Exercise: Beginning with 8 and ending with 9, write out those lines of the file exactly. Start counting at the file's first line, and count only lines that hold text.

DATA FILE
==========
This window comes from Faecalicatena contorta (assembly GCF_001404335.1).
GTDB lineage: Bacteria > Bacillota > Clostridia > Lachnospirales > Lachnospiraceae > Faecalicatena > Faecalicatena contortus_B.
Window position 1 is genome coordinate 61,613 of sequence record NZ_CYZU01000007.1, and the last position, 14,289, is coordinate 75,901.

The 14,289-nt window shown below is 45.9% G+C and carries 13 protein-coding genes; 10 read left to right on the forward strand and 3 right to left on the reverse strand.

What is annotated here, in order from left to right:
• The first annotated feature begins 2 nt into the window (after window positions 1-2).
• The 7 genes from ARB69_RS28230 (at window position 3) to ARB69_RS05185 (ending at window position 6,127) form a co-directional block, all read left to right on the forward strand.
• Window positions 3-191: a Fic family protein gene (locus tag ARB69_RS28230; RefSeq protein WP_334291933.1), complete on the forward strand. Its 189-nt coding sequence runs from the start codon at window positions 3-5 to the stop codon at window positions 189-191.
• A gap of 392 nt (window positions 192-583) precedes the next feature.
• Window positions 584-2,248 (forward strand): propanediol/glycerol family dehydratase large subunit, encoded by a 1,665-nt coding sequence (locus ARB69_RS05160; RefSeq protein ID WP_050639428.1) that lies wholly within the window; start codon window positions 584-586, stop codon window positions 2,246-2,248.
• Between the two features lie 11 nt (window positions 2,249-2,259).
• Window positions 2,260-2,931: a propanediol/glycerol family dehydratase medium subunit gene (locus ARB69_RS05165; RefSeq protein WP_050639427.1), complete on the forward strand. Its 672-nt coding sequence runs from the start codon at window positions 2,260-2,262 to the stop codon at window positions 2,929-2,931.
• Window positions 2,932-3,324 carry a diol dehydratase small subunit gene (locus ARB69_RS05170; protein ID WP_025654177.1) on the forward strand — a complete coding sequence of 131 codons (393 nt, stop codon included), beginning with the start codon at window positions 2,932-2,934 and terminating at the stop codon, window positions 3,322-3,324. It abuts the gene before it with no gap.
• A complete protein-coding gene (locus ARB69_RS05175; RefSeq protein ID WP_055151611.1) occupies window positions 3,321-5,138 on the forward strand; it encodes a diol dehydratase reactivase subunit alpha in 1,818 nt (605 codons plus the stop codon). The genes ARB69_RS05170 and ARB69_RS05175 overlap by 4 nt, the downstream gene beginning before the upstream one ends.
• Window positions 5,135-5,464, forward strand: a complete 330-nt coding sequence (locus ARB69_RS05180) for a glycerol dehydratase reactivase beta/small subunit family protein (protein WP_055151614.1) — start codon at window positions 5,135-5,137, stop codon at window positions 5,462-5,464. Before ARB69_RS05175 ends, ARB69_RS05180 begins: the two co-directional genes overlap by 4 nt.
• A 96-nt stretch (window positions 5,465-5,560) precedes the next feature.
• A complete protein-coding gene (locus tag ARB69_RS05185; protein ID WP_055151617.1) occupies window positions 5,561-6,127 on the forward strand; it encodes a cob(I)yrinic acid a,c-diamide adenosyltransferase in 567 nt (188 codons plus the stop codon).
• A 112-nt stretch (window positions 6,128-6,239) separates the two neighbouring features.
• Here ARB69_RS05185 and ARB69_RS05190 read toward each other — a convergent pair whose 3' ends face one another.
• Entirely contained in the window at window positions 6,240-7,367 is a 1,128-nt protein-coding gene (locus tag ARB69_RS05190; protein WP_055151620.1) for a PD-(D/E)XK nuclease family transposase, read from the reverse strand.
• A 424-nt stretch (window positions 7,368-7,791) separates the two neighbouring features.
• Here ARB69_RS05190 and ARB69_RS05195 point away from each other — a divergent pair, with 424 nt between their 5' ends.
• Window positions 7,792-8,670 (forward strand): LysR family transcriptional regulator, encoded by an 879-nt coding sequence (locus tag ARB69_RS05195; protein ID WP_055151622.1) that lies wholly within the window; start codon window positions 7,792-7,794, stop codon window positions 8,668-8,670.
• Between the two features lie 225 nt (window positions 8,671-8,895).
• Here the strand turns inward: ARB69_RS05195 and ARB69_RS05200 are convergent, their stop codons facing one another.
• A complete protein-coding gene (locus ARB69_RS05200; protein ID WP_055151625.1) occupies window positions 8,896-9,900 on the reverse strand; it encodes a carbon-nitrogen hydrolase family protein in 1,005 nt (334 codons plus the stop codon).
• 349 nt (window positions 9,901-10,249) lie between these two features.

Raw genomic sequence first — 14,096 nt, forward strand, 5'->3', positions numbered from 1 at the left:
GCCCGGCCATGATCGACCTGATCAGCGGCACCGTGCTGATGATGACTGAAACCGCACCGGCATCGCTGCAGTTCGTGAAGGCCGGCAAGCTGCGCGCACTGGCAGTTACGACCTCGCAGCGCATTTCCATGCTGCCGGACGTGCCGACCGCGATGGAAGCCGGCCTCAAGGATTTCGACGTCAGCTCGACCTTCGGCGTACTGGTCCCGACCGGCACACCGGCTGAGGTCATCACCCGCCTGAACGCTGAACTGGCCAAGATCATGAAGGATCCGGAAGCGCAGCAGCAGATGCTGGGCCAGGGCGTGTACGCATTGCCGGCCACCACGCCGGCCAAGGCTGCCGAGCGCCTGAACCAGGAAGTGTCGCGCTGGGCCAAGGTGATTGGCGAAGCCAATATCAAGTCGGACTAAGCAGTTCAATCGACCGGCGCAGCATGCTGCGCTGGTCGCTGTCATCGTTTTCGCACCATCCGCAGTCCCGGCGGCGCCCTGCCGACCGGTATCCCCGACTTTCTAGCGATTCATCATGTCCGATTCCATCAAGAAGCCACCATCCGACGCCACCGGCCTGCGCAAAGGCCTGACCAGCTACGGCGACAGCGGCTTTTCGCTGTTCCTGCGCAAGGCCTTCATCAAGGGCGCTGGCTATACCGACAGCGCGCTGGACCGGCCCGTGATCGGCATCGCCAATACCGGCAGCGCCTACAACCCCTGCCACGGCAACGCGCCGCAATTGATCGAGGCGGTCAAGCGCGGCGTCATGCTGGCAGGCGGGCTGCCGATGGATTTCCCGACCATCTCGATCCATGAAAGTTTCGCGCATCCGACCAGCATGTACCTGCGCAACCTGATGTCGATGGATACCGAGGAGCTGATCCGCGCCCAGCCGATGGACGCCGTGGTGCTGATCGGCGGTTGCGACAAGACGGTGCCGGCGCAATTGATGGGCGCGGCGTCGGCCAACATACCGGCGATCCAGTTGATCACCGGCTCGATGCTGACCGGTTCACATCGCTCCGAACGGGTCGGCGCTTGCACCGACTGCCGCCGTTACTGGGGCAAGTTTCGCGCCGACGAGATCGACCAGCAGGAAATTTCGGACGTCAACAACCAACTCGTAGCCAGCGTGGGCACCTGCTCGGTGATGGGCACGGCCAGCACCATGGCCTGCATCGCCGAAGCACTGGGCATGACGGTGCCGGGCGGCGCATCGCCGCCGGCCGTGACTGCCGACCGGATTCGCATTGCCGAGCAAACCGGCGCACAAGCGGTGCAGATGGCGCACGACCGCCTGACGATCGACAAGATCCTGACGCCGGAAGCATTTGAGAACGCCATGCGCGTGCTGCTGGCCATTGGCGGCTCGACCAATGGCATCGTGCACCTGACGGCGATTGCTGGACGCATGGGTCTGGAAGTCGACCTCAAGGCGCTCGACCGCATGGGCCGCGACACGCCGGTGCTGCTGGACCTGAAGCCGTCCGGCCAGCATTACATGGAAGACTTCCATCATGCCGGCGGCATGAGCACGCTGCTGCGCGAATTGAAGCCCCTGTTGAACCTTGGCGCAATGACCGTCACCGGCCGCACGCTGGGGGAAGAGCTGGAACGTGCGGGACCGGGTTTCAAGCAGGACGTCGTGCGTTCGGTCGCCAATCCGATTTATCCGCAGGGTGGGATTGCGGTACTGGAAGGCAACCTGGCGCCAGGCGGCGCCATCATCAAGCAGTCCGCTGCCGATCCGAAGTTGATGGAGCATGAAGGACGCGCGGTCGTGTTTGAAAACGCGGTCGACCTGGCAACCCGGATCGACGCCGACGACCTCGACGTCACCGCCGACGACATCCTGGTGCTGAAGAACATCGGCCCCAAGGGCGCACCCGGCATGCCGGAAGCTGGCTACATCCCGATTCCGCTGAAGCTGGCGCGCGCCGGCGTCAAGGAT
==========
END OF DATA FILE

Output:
• Window positions 3-191: a Fic family protein gene (locus tag ARB69_RS28230; RefSeq protein WP_334291933.1), complete on the forward strand. Its 189-nt coding sequence runs from the start codon at window positions 3-5 to the stop codon at window positions 189-191.
• A gap of 392 nt (window positions 192-583) precedes the next feature.